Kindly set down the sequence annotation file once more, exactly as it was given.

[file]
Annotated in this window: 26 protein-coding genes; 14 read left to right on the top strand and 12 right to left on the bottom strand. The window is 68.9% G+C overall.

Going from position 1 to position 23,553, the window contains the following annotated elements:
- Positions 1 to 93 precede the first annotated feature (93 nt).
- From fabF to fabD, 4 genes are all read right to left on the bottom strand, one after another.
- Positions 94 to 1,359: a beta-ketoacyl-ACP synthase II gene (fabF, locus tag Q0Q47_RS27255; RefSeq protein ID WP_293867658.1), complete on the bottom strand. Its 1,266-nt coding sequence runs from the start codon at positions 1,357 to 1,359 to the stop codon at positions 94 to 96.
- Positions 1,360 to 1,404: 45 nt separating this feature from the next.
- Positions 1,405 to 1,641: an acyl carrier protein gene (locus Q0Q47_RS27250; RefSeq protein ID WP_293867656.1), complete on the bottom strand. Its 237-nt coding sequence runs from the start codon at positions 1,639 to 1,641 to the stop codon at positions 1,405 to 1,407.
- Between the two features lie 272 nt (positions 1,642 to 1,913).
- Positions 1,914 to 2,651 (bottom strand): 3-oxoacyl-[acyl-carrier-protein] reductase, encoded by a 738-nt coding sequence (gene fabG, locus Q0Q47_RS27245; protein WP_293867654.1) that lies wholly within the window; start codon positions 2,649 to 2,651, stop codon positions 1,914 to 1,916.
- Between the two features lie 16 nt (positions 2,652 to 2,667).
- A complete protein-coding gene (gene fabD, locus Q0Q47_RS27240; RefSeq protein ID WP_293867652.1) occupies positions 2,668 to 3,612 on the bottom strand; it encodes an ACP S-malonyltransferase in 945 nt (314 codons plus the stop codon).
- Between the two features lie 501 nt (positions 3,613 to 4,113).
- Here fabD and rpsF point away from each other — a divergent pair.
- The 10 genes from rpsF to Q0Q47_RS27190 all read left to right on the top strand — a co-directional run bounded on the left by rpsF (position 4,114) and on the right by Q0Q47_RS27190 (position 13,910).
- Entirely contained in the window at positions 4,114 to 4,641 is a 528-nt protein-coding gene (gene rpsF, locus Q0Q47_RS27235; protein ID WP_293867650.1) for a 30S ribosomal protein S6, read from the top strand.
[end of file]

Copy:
Annotated in this window: 26 protein-coding genes; 14 read left to right on the top strand and 12 right to left on the bottom strand. The window is 68.9% G+C overall.

Going from position 1 to position 23,553, the window contains the following annotated elements:
- Positions 1 to 93 precede the first annotated feature (93 nt).
- From fabF to fabD, 4 genes are all read right to left on the bottom strand, one after another.
- Positions 94 to 1,359: a beta-ketoacyl-ACP synthase II gene (fabF, locus tag Q0Q47_RS27255; RefSeq protein ID WP_293867658.1), complete on the bottom strand. Its 1,266-nt coding sequence runs from the start codon at positions 1,357 to 1,359 to the stop codon at positions 94 to 96.
- Positions 1,360 to 1,404: 45 nt separating this feature from the next.
- Positions 1,405 to 1,641: an acyl carrier protein gene (locus Q0Q47_RS27250; RefSeq protein ID WP_293867656.1), complete on the bottom strand. Its 237-nt coding sequence runs from the start codon at positions 1,639 to 1,641 to the stop codon at positions 1,405 to 1,407.
- Between the two features lie 272 nt (positions 1,642 to 1,913).
- Positions 1,914 to 2,651 (bottom strand): 3-oxoacyl-[acyl-carrier-protein] reductase, encoded by a 738-nt coding sequence (gene fabG, locus Q0Q47_RS27245; protein WP_293867654.1) that lies wholly within the window; start codon positions 2,649 to 2,651, stop codon positions 1,914 to 1,916.
- Between the two features lie 16 nt (positions 2,652 to 2,667).
- A complete protein-coding gene (gene fabD, locus Q0Q47_RS27240; RefSeq protein ID WP_293867652.1) occupies positions 2,668 to 3,612 on the bottom strand; it encodes an ACP S-malonyltransferase in 945 nt (314 codons plus the stop codon).
- Between the two features lie 501 nt (positions 3,613 to 4,113).
- Here fabD and rpsF point away from each other — a divergent pair.
- The 10 genes from rpsF to Q0Q47_RS27190 all read left to right on the top strand — a co-directional run bounded on the left by rpsF (position 4,114) and on the right by Q0Q47_RS27190 (position 13,910).
- Entirely contained in the window at positions 4,114 to 4,641 is a 528-nt protein-coding gene (gene rpsF, locus Q0Q47_RS27235; protein ID WP_293867650.1) for a 30S ribosomal protein S6, read from the top strand.